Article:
Feeds

Notorious Russian spammer 'admits child abuse'

Used basement of his St Petersburg office as 'dungeon', say cops

Providing a secure and efficient Helpdesk

A notorious Russian spammer faces a long prison sentence after he admitted to sexually abusing underage girls.

Leonid "Leo" Kuvayev, 39, named by security firms as the distributor of spam messages promoting unlicensed pharmaceutical websites, has reportedly confessed to molesting youngsters as young as 13 in the seedy basement office of a business he ran in St Petersburg. Kuvayev allegedly targeted vulnerable youngsters from children's homes, some of whom had mental or learning disabilities.

Police, who had already placed Kuvayev under surveillance for his spamming business, allegedly discovered a sex dungeon when they raided his business premises.

"Police officers conducted a search of the office, which the criminal used for a real estate business. They uncovered a room with a shower, sauna, jacuzzi and a huge bed. They seized a whip, handcuffs, and sex toys," a police statement said, according to RIA Novosti via Moscow News.

Kuvayev, who holds dual US and Russian citizenship, has been charged with over 60 separate sex crimes against 11 girls aged between 13 and 18. Each of the offences is punishable by a maximum of 20 years behind bars. Kuvayev has been held on remand by Russian authorities since December 2009. He fled the US after he was found liable in absentia to violations of the CAN-SPAM Act back in 2005 and fined $37m along with six other co-defendants in a case brought by the State of Massachusetts over the distribution of spam messages promoting everything from pirated software to counterfeit pharmaceuticals and porn.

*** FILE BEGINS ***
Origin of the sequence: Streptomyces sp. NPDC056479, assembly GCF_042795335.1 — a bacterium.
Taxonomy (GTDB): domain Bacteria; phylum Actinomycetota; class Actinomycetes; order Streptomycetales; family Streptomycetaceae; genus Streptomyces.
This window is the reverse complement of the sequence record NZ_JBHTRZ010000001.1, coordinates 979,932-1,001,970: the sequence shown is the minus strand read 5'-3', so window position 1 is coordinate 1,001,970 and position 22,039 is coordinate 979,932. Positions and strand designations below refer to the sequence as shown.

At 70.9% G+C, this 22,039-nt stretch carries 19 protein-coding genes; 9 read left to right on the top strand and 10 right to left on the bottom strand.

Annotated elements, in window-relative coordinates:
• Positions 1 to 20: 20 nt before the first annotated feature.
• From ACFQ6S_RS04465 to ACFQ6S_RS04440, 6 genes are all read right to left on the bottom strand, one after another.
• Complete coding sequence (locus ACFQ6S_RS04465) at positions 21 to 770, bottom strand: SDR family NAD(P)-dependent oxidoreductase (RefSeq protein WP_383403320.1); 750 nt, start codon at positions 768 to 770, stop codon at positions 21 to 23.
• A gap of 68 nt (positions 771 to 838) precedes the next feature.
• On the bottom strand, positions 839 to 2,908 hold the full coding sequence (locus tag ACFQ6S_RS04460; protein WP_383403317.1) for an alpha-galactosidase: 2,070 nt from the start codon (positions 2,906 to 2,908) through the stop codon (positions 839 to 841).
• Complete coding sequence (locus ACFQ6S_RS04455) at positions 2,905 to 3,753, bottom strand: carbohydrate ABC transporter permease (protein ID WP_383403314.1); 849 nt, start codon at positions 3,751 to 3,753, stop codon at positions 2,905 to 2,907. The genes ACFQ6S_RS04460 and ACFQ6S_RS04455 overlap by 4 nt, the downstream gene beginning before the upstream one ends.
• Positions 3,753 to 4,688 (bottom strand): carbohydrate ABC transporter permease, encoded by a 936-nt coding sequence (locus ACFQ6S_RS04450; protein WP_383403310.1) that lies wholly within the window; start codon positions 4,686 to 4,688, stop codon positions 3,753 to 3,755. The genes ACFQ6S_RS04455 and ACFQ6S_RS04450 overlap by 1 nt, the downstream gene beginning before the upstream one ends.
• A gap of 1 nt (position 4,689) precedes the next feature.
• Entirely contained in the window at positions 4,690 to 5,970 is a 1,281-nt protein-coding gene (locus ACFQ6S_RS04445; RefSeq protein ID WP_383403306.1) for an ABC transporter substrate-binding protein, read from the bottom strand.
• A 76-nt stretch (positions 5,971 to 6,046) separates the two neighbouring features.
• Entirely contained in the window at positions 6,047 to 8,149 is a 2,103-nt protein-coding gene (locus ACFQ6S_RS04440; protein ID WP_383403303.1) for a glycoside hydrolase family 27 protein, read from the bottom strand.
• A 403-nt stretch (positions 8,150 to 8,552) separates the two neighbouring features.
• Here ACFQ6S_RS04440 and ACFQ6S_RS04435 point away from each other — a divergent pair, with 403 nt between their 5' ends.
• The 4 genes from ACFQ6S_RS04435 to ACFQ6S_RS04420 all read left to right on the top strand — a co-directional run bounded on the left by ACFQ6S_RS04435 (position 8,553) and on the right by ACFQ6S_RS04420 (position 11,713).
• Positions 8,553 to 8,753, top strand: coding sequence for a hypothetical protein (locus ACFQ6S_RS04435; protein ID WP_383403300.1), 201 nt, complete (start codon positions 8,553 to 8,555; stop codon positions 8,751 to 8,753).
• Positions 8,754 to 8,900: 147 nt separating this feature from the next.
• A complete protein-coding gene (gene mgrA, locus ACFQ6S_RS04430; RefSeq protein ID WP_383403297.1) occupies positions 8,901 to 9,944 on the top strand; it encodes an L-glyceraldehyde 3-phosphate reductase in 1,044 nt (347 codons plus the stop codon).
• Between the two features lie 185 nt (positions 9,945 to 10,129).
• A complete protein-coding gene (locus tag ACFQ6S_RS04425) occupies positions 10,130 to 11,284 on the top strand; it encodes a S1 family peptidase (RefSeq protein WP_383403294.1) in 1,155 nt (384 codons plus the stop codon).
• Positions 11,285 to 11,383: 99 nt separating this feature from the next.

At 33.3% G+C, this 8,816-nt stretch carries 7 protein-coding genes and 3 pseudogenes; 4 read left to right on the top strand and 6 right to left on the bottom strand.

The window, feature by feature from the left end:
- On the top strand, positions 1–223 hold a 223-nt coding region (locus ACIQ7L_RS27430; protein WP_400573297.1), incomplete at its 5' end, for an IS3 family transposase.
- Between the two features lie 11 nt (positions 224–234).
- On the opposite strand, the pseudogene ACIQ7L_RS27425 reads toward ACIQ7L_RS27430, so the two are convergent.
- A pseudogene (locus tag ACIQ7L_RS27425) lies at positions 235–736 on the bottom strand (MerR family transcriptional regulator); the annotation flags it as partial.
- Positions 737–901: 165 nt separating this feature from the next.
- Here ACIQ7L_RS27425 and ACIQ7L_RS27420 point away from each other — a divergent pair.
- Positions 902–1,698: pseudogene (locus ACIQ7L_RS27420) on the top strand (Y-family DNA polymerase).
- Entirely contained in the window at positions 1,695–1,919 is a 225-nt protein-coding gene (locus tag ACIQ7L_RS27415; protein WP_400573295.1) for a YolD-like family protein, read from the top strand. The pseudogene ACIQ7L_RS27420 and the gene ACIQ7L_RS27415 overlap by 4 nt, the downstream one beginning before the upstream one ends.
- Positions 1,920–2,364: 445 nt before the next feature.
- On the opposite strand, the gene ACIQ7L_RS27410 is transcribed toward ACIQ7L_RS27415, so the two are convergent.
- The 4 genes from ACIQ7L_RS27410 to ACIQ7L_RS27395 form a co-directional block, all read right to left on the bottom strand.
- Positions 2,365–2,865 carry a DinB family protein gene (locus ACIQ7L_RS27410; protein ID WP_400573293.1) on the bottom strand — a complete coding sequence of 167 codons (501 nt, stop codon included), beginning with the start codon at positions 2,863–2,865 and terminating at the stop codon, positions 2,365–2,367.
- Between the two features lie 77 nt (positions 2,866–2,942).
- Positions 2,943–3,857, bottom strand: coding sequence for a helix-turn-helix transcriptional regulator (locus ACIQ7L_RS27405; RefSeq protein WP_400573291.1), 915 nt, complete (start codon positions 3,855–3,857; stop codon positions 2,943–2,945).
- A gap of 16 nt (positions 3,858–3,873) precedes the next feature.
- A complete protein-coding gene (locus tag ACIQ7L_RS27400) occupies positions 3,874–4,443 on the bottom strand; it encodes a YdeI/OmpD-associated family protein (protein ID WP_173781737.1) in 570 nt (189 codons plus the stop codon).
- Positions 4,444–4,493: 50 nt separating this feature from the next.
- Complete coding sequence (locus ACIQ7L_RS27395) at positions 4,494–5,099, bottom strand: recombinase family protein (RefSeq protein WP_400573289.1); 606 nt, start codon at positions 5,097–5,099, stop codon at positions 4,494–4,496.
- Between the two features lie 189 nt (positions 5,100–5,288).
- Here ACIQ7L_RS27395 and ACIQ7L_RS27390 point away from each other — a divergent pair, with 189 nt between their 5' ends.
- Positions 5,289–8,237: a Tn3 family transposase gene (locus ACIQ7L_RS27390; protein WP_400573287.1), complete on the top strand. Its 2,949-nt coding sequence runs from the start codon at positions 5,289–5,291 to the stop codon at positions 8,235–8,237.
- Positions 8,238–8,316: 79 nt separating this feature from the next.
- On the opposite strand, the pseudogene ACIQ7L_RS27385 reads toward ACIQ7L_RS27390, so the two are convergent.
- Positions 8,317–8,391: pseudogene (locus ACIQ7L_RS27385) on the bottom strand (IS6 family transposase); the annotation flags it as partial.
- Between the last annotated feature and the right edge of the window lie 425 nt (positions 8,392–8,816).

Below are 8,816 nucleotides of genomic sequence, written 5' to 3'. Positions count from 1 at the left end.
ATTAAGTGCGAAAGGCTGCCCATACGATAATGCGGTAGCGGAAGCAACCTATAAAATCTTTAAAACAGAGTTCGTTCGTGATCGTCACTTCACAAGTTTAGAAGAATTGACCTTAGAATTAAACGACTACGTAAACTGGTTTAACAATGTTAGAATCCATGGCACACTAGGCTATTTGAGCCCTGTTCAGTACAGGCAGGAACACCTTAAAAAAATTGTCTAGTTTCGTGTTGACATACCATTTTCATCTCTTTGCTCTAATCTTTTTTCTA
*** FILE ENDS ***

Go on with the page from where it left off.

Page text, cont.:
Spamhaus's profile of Kuvayev can be found here. ®

Choosing a cloud hosting partner with confidence

More from The Register

next story
SMASH the Bash bug! Apple and Red Hat scramble for patch batches
'Applying multiple security updates is extremely difficult'
Shellshock: 'Larger scale attack' on its way, warn securo-bods
Not just web servers under threat - though TENS of THOUSANDS have been hit
Apple's new iPhone 6 vulnerable to last year's TouchID fingerprint hack
But unsophisticated thieves need not attempt this trick
Hackers thrash Bash Shellshock bug: World races to cover hole
Update your gear now to avoid early attacks hitting the web
Oracle SHELLSHOCKER - data titan lists unpatchables
Database kingpin lists 32 products that can't be patched (yet) as GNU fixes second vuln
Who.is does the Harlem Shake
Blame it on LOLing XSS terroristas
Researchers tell black hats: 'YOU'RE SOOO PREDICTABLE'
Want to register that domain? We're way ahead of you.
Stunned by Shellshock Bash bug? Patch all you can – or be punished
UK data watchdog rolls up its sleeves, polishes truncheon
prev story

Whitepapers

A strategic approach to identity relationship management
ForgeRock commissioned Forrester to evaluate companies’ IAM practices and requirements when it comes to customer-facing scenarios versus employee-facing ones.
Storage capacity and performance optimization at Mizuno USA
Mizuno USA turn to Tegile storage technology to solve both their SAN and backup issues.
High Performance for All
While HPC is not new, it has traditionally been seen as a specialist area – is it now geared up to meet more mainstream requirements?
Beginner's guide to SSL certificates
De-mystify the technology involved and give you the information you need to make the best decision when considering your online security options.
Security for virtualized datacentres
Legacy security solutions are inefficient due to the architectural differences between physical and virtual environments.